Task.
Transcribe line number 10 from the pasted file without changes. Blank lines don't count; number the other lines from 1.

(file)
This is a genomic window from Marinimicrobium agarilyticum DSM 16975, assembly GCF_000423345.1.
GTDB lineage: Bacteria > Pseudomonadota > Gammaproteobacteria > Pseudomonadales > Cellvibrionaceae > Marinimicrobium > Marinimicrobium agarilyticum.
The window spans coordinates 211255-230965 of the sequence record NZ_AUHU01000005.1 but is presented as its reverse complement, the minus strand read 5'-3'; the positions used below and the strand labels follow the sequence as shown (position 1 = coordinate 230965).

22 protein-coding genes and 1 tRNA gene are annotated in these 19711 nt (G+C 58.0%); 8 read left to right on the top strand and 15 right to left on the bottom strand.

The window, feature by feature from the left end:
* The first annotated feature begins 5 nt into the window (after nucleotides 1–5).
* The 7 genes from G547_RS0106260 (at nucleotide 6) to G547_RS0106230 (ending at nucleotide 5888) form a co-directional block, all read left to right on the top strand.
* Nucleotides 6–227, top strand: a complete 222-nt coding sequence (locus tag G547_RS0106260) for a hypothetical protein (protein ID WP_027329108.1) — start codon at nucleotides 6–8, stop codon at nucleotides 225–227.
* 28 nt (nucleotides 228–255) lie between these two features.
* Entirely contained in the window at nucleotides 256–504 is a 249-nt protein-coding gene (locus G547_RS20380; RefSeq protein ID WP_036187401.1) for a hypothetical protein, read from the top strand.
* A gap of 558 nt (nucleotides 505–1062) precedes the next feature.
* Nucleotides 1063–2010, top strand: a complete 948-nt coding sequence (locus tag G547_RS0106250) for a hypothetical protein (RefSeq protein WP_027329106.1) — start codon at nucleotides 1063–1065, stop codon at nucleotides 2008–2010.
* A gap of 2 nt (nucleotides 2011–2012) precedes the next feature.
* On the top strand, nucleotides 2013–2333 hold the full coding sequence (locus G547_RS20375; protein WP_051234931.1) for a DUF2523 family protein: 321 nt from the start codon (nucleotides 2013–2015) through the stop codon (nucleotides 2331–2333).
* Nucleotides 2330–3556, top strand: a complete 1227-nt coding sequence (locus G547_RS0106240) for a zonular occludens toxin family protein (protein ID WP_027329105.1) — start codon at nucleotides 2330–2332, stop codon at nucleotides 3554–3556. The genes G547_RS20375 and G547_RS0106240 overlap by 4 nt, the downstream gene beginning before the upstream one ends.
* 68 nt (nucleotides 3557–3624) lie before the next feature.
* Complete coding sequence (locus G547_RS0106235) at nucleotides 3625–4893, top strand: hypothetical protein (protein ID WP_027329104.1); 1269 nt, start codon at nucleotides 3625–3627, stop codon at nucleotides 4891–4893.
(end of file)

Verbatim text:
* Entirely contained in the window at nucleotides 256–504 is a 249-nt protein-coding gene (locus G547_RS20380; RefSeq protein ID WP_036187401.1) for a hypothetical protein, read from the top strand.